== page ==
John Blake, new detective, Daytime Batman, is trying to solve the murder of John Daggett. To solve the murder of John Daggett, he’s chasing down leads in construction jobs because of a number of odd construction permits Daggett applied for before his death. If I’m not mistaken, this is not only the most mundane piece of detective work done in The Dark Knight Rises, it is the only detective work done. All of Batman’s detective work in the narrative consists of “getting told things by people.” The Dark Knight had him create his own high-tech ballistic range in his basement so that could find a fingerprint on a shattered bullet, but Rises has him not even bothering to check the background of Miranda Tate before handing over control of his company to her.
Blake asks a couple of construction workers about their work with Daggett, and recognizes one from the stock-exchange heist. A scuffle ensues, leading to Blake accidentally shooting his suspect to death. Blake is greatly upset by this shooting death, but it doesn’t prevent him from first interrogating his suspect in prime Batman style, grabbing the man by the lapels and screaming in his face. So already Blake has taken a step towards Batman-hood, he’s traumatized by a shooting death (except this time he’s the shooter, and not a mugger but a detective) and he’s a brutal interrogator. He also learns that a huge bomb has been constructed, too late to stop the entire police force from stepping into a trap.
Act IV of The Dark Knight Rises begins by checking in with Selina, who is being held at Blackgate Prison for kidnapping the congressman back in Act I. The screenplay takes care to note that Selina, despite her seeming vulnerability amidst a population of convicted criminals, can take care of herself in the worst of circumstances. The script presents this as a physical gag, but it’s important to keep in mind that Selina, as an anti-Batman (and anti-Bruce) (they’re both in prisons at this point), is still at her physical peak compared to Bruce. Bruce is in prison at Bane’s hand, but Selina is in hers by her own hand. One could ask if either character “deserves” his or her imprisonment, and do well to do so, it’s kind of the question of the moment as the narrative moves forward. “Deserves” is that most moveable of moral ends, especially in regards to crime and punishment, and it exists always in relation to its society. Does Bruce “deserve” to lie, broken, in a foreign prison while Bane plots to destroy his own city with the fruits of his own wealth? How many men lie in Blackgate on this day as a result of Bruce’s actions, and how many of them consider themselves innocent or misunderstood? Does Selina “deserve” to be in prison, when she has hurt no one who couldn’t afford it, and only wants to get by in a society that won’t let her forget her past? (Fantine! Although Selina has it much better than Fantine, she doesn’t have to cut her hair, pull her teeth or die of tuberculosis, and she’s developed keen fighting skills to deal with the men who might brutalize her.) “The Dent Act” is mentioned as covering a woman placed in Blackgate (why Selina is in a prison instead of a jail, when she has been convicted of nothing, is another question), and we are meant to understand that the Dent Act has been perhaps overreaching in its efforts to clean up Gotham, which raises all kinds of uncomfortable questions of the authority we grant to the police (and the army) to deal with the people we don’t want to deal with. The Thin Blue Line, we remember, exists primarily to keep property in the hands that have it. Possession is nine-tenths of the law, the police are attack dogs of the possessors. (Funny how the wealthiest wish to avoid paying taxes to the government that keeps their wealth safe and growing.)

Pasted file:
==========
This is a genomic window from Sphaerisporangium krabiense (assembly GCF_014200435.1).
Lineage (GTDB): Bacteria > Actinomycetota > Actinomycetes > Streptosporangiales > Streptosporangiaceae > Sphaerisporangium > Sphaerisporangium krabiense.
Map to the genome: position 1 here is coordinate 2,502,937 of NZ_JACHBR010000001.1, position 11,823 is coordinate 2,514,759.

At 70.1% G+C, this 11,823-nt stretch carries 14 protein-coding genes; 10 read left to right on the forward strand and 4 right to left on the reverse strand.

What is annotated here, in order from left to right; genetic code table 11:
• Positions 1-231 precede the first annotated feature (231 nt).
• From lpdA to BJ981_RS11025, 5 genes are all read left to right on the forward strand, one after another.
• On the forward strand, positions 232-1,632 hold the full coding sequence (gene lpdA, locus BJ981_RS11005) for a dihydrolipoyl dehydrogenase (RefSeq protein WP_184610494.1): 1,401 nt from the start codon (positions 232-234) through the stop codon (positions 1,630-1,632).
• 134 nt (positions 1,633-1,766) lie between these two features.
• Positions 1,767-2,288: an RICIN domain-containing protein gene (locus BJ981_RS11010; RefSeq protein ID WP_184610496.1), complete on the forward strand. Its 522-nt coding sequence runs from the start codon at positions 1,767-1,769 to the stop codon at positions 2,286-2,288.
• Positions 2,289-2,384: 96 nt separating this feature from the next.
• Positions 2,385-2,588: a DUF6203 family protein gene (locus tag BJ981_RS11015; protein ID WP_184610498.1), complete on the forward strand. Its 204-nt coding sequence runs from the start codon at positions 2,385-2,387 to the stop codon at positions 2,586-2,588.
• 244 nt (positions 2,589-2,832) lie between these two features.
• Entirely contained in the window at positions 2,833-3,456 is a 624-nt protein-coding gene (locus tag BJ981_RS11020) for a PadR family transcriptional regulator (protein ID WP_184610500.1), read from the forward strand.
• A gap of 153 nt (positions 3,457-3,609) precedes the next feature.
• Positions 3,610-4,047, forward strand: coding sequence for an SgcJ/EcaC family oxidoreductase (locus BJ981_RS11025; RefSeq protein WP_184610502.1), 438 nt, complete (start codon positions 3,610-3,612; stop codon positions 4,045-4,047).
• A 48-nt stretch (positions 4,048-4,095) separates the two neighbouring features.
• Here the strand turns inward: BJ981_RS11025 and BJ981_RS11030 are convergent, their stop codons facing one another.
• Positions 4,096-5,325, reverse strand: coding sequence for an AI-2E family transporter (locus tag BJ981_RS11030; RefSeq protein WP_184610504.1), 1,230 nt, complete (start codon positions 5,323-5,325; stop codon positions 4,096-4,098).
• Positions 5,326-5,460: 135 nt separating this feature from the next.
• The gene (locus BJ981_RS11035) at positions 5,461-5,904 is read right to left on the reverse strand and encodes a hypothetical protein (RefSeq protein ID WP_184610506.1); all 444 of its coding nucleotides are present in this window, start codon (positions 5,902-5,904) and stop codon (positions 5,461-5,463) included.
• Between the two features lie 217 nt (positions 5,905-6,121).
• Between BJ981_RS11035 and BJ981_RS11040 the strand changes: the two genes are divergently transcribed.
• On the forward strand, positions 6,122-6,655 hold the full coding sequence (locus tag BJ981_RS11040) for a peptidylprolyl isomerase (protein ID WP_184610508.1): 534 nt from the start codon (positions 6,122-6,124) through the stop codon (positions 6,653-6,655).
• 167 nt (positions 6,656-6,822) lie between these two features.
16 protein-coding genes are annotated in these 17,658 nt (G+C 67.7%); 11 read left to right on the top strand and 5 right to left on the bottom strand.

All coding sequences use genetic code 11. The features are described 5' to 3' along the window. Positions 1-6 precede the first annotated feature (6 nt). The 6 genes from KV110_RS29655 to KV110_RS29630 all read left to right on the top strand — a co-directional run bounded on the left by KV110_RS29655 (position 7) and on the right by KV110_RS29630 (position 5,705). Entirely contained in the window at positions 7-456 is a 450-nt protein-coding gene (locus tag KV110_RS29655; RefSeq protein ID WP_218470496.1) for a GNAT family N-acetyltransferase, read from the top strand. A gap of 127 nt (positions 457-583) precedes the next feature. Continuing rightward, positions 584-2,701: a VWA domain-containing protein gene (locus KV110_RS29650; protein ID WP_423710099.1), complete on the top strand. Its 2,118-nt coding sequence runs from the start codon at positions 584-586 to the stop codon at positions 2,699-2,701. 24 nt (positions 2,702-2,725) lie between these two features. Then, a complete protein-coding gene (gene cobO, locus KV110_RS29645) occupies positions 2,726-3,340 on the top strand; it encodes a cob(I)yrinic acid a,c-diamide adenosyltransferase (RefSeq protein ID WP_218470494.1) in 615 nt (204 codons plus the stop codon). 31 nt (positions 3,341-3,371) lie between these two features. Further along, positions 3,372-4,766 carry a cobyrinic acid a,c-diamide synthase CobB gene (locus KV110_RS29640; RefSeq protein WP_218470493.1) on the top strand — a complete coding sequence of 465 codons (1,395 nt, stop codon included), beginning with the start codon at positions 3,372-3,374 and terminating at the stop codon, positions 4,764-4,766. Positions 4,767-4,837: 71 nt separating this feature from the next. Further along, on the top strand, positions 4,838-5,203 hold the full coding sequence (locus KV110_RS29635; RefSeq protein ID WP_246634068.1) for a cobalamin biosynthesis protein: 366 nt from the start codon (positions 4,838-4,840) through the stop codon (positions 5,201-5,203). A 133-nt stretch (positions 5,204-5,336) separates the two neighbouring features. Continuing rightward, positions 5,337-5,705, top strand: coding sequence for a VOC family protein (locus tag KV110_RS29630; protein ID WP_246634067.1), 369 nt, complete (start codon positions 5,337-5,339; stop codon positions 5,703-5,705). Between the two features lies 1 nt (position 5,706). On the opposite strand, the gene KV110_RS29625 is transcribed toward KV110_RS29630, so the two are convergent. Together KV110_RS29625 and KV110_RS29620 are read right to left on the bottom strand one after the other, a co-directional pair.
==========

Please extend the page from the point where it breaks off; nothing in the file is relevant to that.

Lucius Fox comes to Bruce’s now-Alfredless house to deliver the bad news: Bane’s hit on the stock exchange, where he used Bruce’s Selina-stolen thumbprint to approve some very bad stock buys, has left Bruce broke. (Comics readers know that Bane, historically, “broke” Batman physically — his punishment for Bruce Wayne is more fitting. You break Batman physically, you break a billionaire financially.) (Note that “billionaire playboy” is no longer Bruce’s job description, but rather “billionaire recluse.”) Broke Bruce means that John Daggett can now take over Wayne Enterprises, which means that he has control over the “save the world” project, unless Bruce can put seeming good-guy Miranda Tate in charge of the company.
One bright day, Bane and his minions take over the Gotham City Stock Exchange. Let’s break this down.
The next step on Bruce Wayne’s road to recovery is stopping in to see Lucius Fox, the inventor to whom Bruce entrusted the running of his company back in Begins. Lucius finally brings Bruce’s monetary woes into focus — he spent his entire research-and-development budget on this mysterious “save-the-world” project, then cancelled it, leaving Wayne Enterprises ripe for takeover by industrial predator Daggett. (If Harvey Dent was Daytime Batman, John Daggett is Overground Bane, taking over Bruce’s legitimate business while Bane prepares to go after his darker identity.) Note that the screenplay still doesn’t tell us what the project is, exactly. Because what the project is is the maguffin of the piece, and if we know what it is too soon, it tips the narrative’s hand in undesired ways. Suffice to say that the comely Miranda Tate was instrumental in developing said project, and that Lucius strongly supports Bruce settling down with her. And, when Lucius is played by no less a personage than Morgan Freeman, the viewer takes it on faith that if Lucius wants you to settle down with a particular woman, you should probably do that.